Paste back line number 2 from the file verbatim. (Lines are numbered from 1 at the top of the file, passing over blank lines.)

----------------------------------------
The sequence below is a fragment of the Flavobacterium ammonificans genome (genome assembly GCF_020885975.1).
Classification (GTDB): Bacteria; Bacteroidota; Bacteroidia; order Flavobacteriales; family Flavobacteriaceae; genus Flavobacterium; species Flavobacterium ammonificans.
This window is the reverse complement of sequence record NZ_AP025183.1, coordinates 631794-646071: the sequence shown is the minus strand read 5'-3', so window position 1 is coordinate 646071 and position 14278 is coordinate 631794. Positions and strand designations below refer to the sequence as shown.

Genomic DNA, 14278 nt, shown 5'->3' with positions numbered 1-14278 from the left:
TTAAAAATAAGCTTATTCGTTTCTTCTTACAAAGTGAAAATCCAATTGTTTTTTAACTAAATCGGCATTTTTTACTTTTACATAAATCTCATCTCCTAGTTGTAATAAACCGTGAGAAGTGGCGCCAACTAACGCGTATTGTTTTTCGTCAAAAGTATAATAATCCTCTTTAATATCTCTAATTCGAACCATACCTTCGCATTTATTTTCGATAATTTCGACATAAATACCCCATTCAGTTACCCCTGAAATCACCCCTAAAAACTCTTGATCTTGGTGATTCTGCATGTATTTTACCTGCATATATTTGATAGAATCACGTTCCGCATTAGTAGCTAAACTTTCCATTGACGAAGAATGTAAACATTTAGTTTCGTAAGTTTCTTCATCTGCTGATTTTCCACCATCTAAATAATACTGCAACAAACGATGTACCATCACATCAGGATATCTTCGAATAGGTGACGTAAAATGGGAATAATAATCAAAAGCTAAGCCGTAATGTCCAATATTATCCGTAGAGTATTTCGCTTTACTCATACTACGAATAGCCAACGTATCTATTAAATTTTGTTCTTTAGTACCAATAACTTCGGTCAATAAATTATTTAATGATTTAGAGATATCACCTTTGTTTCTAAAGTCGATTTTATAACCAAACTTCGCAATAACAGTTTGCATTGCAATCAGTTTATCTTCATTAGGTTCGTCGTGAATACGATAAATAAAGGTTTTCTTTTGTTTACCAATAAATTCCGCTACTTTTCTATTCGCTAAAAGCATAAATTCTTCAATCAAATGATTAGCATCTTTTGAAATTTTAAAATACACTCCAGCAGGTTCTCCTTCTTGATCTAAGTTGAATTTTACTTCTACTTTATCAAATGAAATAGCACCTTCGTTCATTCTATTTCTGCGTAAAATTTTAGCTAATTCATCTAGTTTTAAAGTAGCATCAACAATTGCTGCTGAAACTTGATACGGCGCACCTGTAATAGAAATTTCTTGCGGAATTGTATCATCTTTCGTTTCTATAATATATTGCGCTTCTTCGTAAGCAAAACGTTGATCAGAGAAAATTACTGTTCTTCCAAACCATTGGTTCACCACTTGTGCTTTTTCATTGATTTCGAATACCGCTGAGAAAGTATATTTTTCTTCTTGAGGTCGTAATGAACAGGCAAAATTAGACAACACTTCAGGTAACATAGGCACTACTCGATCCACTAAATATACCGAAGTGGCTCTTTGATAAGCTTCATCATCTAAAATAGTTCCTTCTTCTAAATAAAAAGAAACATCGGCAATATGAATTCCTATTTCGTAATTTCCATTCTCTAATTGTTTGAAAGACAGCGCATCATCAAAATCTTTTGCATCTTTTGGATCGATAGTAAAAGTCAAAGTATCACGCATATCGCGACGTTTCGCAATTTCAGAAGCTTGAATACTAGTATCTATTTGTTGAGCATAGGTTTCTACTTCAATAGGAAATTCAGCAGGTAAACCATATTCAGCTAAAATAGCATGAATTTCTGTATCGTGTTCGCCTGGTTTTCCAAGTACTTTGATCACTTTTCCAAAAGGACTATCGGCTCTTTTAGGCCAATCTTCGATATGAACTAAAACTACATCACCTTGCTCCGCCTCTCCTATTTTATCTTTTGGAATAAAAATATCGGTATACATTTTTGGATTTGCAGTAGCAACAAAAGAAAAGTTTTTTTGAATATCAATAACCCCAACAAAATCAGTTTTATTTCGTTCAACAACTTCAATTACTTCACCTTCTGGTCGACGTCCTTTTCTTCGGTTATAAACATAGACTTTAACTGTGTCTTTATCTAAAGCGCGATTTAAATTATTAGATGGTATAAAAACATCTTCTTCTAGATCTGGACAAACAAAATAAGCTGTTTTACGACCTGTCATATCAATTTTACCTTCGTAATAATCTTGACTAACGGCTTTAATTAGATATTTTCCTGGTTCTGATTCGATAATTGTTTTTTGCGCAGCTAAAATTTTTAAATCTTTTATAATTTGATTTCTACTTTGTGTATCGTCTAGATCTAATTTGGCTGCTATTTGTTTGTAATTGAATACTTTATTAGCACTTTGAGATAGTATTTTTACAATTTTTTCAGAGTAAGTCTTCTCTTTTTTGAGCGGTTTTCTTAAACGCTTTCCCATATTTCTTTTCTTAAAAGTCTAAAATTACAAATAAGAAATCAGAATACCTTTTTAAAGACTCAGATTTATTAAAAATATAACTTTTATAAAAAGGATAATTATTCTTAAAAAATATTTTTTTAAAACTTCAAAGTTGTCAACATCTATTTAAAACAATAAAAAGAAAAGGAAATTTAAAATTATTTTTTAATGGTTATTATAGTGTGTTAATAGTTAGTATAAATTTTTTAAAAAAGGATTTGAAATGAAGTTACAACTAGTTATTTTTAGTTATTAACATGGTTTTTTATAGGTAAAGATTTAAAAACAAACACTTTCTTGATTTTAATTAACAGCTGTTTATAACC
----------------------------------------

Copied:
Classification (GTDB): Bacteria; Bacteroidota; Bacteroidia; order Flavobacteriales; family Flavobacteriaceae; genus Flavobacterium; species Flavobacterium ammonificans.